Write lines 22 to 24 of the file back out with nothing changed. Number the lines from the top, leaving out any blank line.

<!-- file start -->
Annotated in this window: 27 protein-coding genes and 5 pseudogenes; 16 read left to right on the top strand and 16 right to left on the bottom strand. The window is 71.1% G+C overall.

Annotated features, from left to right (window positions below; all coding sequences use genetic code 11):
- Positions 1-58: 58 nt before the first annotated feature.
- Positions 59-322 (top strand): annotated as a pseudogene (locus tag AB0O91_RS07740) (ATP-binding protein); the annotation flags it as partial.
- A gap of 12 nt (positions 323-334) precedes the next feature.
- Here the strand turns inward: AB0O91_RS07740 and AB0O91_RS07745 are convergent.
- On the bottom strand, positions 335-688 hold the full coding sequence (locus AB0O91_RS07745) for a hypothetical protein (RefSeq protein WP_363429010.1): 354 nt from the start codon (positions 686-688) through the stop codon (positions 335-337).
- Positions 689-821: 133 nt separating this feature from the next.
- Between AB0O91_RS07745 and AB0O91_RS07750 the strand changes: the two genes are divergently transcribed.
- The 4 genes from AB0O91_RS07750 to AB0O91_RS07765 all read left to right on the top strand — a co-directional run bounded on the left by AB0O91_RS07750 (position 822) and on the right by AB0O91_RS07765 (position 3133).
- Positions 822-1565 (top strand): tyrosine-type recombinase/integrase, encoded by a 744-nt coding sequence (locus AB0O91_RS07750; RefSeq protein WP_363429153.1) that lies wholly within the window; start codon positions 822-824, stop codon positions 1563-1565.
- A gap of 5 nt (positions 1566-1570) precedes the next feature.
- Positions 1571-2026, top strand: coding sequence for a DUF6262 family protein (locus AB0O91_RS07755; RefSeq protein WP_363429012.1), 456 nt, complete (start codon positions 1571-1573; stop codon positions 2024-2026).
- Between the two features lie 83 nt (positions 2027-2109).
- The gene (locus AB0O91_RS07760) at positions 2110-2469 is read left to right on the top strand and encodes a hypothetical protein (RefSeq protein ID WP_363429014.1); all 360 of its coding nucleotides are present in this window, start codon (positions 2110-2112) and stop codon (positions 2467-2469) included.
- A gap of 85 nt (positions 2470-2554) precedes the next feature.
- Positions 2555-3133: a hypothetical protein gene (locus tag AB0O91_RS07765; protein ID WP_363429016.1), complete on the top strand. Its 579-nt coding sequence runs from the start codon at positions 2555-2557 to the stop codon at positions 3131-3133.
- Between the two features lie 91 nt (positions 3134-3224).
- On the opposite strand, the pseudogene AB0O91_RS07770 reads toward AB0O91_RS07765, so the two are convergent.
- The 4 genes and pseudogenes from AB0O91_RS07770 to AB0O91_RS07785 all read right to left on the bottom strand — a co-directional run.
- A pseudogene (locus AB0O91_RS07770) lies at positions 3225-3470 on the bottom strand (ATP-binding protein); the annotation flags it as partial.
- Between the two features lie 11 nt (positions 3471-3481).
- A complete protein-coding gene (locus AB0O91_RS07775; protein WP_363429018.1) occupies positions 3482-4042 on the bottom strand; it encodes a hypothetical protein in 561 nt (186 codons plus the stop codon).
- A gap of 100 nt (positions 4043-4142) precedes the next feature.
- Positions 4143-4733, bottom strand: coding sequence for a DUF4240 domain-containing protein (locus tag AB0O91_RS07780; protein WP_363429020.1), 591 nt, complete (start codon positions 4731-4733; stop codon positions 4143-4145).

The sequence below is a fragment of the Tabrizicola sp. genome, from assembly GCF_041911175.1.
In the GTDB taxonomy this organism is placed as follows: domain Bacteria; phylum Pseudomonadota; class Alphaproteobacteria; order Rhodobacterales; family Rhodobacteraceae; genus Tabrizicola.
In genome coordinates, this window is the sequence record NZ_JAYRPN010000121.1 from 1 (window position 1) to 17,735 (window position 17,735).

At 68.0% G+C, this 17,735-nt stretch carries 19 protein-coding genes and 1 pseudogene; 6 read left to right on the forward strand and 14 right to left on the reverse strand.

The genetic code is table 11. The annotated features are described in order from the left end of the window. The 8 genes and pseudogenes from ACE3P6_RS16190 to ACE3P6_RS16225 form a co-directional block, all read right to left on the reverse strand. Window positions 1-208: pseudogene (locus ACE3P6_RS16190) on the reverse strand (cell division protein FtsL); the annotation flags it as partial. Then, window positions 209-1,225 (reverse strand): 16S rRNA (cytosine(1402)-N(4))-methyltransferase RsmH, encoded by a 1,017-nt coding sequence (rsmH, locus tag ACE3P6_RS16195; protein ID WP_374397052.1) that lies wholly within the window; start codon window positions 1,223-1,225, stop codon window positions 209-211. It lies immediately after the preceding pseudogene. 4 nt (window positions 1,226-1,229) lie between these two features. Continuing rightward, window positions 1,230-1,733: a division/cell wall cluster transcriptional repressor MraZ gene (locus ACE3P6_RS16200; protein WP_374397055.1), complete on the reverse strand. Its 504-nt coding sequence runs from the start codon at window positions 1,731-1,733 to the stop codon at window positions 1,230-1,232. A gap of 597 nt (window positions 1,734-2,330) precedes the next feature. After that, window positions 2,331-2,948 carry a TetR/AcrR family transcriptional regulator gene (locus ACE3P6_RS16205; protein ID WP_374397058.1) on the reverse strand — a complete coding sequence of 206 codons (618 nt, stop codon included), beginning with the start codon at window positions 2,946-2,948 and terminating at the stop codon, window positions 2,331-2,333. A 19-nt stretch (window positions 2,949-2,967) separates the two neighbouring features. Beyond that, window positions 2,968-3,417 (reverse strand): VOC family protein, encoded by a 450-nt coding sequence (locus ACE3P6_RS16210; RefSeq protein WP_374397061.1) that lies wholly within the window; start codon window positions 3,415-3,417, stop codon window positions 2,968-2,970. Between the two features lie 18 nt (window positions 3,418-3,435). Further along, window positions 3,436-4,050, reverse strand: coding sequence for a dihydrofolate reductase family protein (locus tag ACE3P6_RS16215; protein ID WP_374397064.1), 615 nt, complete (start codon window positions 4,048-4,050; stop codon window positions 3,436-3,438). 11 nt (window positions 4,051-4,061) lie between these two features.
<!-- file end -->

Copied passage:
- Between the two features lie 11 nt (positions 3471-3481).
- A complete protein-coding gene (locus AB0O91_RS07775; protein WP_363429018.1) occupies positions 3482-4042 on the bottom strand; it encodes a hypothetical protein in 561 nt (186 codons plus the stop codon).
- A gap of 100 nt (positions 4043-4142) precedes the next feature.